Tips for validating JSON requests

General

This post contains some useful(or maybe not so useful) information about json validation with Spring Boot and Kotlin. One example(about using real json property names) is also applicable to Java.

We will have a simple controller for adding items and response object for returning our API errors.

@RestController
class ItemController {

    @PostMapping("/items")
    fun addItem(@RequestBody @Valid item: Item) {
        println("Item added: $item")
    }
}
class ValidationError(val violations: List<Violation>)
class Violation(val field: String, val message: String)

You can see all code in the repository.


Apply right use-site annotation

When you try to validate some constructor parameter, for example:

data class Item(
        val name: String
)

You need to use proper Annotation Use-site Target, because of the default behavior:

the target is chosen according to the @Target annotation of the annotation being used)

data class Item(
        @get:NotBlank
        val name: String
)

See also: SO answer.


Handling nulls

Validation can only occur after the object has been created by Jackson. So, if you have some not nullable type and the request wouldn’t contain that field, you will have to deal with another exception: MissingKotlinParameterException. However, it derives from JsonMappingException and you can map it to the object you need. See example:

@ExceptionHandler(value = [MissingKotlinParameterException::class])
@ResponseStatus(HttpStatus.BAD_REQUEST)
fun handleMissingKotlinParameter(exception: MissingKotlinParameterException): ValidationError {
    val fieldName = exception.path.joinToString(separator = ".") { it.fieldName }
    val violation = Violation(fieldName, "must not be null")
    return ValidationError(listOf(violation))
}

Use real json property name in returned violations

Info

Note that you will need hibernate-validator with version 6.1 at least. This version is currently in alpha.

implementation("org.hibernate.validator:hibernate-validator:6.1.0.Alpha5")

Imagine that you use @JsonProperty annotation or Jackson’s property naming strategy to customize your json field names.

spring:
  jackson:
    property-naming-strategy: SNAKE_CASE
data class Item(
        @get:NotBlank
        val name: String,
        val description: String,
        @get:NotBlank
        @JsonProperty("completelyDifferentName")
        val someField: String,
        @get:NotBlank
        val anotherField: String
) {
    @NotBlank
    var anotherOne: String? = null
}

When you try to map validator’s violations you will receive a real field name, from your object. That field name may have no meaning for you api client.

Request:

{
    "description": "1",
    "completelyDifferentName": "",
    "another_field": "",
    "name": ""
}

Response:

{
  "violations": [
    {
      "field": "anotherField",
      "message": "must not be blank"
    },
    {
      "field": "name",
      "message": "must not be blank"
    },
    {
      "field": "someField",
      "message": "must not be blank"
    },
    {
      "field": "anotherOne",
      "message": "must not be blank"
    }
  ]
}

Luckily, PR have been recently merged into hibernate-validator master. You can use it with Spring with some configuration.

First, we need to write our own PropertyNameProvider

class JacksonPropertyNodeNameProvider(private val objectMapper: ObjectMapper) : PropertyNodeNameProvider {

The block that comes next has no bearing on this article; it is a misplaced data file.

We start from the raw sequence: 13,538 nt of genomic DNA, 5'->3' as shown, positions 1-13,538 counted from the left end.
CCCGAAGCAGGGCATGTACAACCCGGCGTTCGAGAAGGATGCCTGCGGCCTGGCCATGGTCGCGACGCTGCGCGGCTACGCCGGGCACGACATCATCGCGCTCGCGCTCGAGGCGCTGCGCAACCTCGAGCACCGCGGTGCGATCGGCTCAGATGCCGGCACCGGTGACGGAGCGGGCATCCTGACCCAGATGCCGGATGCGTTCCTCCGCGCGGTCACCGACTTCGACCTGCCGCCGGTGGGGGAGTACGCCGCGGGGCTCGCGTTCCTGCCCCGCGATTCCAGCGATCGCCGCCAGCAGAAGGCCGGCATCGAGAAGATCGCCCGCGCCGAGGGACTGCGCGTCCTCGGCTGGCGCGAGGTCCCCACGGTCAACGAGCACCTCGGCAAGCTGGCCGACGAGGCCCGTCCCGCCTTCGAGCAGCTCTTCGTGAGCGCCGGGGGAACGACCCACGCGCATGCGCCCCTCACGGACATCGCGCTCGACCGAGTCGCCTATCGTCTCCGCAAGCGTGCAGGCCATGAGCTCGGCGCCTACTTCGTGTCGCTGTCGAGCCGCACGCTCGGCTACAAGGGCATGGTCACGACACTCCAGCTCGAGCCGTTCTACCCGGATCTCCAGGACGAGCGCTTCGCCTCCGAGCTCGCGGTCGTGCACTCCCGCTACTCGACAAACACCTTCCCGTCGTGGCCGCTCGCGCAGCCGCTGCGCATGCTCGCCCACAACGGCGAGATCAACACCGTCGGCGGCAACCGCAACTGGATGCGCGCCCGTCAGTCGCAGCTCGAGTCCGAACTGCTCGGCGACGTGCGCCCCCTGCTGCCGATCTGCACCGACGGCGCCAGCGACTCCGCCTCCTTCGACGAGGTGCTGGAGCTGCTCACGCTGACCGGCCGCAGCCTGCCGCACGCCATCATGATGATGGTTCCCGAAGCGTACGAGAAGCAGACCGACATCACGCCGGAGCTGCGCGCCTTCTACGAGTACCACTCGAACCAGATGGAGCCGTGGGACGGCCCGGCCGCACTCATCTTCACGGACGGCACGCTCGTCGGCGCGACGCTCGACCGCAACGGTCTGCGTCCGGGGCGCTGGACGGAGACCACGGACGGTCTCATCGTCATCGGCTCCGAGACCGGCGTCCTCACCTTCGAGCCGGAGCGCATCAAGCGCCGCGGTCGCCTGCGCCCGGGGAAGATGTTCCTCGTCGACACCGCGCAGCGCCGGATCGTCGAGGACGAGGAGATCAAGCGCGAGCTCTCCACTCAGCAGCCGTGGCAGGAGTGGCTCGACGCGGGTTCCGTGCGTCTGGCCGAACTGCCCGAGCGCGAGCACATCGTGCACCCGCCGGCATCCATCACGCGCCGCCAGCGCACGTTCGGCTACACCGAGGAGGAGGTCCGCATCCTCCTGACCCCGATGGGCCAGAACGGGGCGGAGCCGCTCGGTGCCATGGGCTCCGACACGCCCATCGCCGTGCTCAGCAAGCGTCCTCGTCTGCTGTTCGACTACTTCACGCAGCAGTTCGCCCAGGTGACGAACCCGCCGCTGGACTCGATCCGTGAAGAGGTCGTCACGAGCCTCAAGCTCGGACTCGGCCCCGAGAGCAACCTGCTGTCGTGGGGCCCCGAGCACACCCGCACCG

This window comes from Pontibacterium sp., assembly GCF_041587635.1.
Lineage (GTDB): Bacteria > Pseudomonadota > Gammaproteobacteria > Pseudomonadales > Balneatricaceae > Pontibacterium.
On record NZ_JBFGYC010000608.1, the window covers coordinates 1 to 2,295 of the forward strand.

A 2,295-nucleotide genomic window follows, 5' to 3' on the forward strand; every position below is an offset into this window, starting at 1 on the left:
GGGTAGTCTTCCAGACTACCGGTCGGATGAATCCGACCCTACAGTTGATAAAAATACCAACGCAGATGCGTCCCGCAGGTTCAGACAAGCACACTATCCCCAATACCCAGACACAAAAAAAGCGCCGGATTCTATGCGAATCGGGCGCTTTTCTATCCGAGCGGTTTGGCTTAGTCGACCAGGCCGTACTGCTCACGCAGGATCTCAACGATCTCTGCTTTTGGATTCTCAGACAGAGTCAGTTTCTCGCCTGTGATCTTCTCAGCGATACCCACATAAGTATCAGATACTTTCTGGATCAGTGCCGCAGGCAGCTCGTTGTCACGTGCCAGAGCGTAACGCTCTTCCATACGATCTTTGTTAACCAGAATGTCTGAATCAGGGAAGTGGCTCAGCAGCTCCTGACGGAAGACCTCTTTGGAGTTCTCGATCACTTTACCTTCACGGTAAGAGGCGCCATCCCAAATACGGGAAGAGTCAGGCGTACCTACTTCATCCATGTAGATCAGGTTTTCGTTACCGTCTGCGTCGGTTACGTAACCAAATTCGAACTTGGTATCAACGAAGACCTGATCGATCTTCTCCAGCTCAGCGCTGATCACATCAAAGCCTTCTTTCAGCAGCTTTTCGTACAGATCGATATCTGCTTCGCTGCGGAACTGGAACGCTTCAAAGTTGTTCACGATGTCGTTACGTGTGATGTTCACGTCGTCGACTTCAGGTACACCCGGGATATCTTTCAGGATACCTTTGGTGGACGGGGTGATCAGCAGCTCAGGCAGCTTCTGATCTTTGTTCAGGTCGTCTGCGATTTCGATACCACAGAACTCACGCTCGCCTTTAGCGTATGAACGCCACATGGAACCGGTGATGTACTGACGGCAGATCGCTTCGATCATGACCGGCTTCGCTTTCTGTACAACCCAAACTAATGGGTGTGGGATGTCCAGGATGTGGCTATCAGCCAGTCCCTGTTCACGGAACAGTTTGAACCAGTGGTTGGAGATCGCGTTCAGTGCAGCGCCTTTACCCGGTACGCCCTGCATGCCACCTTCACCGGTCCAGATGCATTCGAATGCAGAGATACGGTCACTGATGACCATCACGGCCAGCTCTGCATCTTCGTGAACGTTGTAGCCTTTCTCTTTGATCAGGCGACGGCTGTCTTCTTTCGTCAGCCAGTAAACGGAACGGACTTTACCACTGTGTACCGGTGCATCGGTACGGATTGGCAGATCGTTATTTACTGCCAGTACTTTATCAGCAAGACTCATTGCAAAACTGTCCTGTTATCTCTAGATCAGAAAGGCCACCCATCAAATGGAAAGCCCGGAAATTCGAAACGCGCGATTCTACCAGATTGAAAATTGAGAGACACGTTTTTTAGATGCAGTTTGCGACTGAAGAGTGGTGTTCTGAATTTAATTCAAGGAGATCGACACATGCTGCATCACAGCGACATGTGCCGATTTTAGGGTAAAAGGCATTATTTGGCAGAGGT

override fun getName(property: Property): String {
        return if (property is JavaBeanProperty) {
            getJavaBeanPropertyName(property)
        } else getDefaultName(property)
    }

    private fun getJavaBeanPropertyName(property: JavaBeanProperty): String {
        val type = objectMapper.constructType(property.declaringClass)
        val description: BeanDescription = objectMapper.serializationConfig.introspect(type)
        val jsonName = description.findProperties()
                .filter { it.internalName == property.name }
                .map(BeanPropertyDefinition::getName)
                .firstOrNull()
        return jsonName ?: property.name
    }

    private fun getDefaultName(property: Property): String {
        return property.name
    }
}

See here for more detailed explanation.

Then, we need to add this provider to ValidatorFactoryBean. I don’t know if there is a better way to do this, but I’m just extending the base class here:

class ValidatorFactoryBean(private val objectMapper: ObjectMapper) : LocalValidatorFactoryBean() {

    override fun getClockProvider(): ClockProvider {
        return DefaultClockProvider.INSTANCE
    }

    override fun postProcessConfiguration(configuration: javax.validation.Configuration<*>) {
        if (configuration is HibernateValidatorConfiguration) {
            configuration.propertyNodeNameProvider(JacksonPropertyNodeNameProvider(objectMapper))
        }
        super.postProcessConfiguration(configuration)
    }

    override fun getRejectedValue(field: String, violation: ConstraintViolation<Any>, bindingResult: BindingResult): Any? {
        return violation.invalidValue
    }
}

Then, just inject your own ValidatorFactoryBean into configuration:

@Configuration
class ValidationConfiguration(private val objectMapper: ObjectMapper) {
    @Bean
    fun validatorFactory(): LocalValidatorFactoryBean {
        return ValidatorFactoryBean(objectMapper)
    }
}

After that, you can return actual json field names:

{
  "violations": [
    {
      "field": "another_field",
      "message": "must not be blank"
    },
    {
      "field": "another_one",
      "message": "must not be blank"
    },
    {
      "field": "name",
      "message": "must not be blank"
    },
    {
      "field": "completelyDifferentName",
      "message": "must not be blank"
    }
  ]
}